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Researching the Brain, Seeking Cures

Brain-imaging software developed at Stanford may lead to a major change in how hospitals respond to some stroke patients.
A new study published in the journal Brain suggests that chronic traumatic encephalopathy (CTE) is caused by head injuries, not by concussions.
University of Florida neuroscientists have validated a potential pathway to halt the progression of Alzheimer’s disease.
Findings by a team of Boston University researchers offer a new understanding of the biology of Alzheimer’s disease and may eventually offer new targets for drug treatments.
Some 40 years since CT scans first revealed abnormalities in the brains of schizophrenia patients, international scientists say the disorder is a systemic disruption to the brain’s entire communication system.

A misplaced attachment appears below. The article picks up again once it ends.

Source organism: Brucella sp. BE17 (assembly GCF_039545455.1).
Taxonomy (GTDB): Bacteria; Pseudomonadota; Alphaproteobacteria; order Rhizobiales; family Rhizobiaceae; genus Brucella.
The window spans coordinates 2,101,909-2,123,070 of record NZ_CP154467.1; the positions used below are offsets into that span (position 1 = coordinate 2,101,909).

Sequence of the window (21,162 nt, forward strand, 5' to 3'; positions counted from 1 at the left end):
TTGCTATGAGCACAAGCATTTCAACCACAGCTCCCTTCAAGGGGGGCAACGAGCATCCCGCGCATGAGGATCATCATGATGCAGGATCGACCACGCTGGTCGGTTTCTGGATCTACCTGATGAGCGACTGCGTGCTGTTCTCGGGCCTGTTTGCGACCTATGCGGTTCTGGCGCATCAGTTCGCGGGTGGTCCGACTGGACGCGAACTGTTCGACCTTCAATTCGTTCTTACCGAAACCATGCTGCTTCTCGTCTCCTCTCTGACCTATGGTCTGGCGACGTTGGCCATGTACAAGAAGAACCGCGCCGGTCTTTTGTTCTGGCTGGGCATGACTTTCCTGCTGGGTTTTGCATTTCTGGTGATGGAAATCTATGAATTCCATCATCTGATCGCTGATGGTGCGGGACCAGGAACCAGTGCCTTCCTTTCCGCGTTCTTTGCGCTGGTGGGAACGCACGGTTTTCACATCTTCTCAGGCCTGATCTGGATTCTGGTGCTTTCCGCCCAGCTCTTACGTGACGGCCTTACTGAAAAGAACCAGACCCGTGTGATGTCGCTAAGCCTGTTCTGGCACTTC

A USC event targeting African-American seniors looks more like a TV show than an academic lecture. Experts are using text messages, too, to help teach about Alzheimer's disease.
A Boston University researcher believes electrical stimulation of the brain can quickly—and reversibly—increase or decrease executive function in healthy people and change their behavior.
This is the first of a three-part video series that highlights how Indiana University research benefits the lives of people in Indiana and beyond.
Researchers have developed an algorithm that can be used to analyze a patient's medical history and predict whether the patient is at risk for developing Parkinson’s disease.
Two new studies from MIT and the University of Massachusetts Medical School shed more light on why mothers who experience an infection severe enough to require hospitalization during pregnancy are at higher risk of having a child with autism.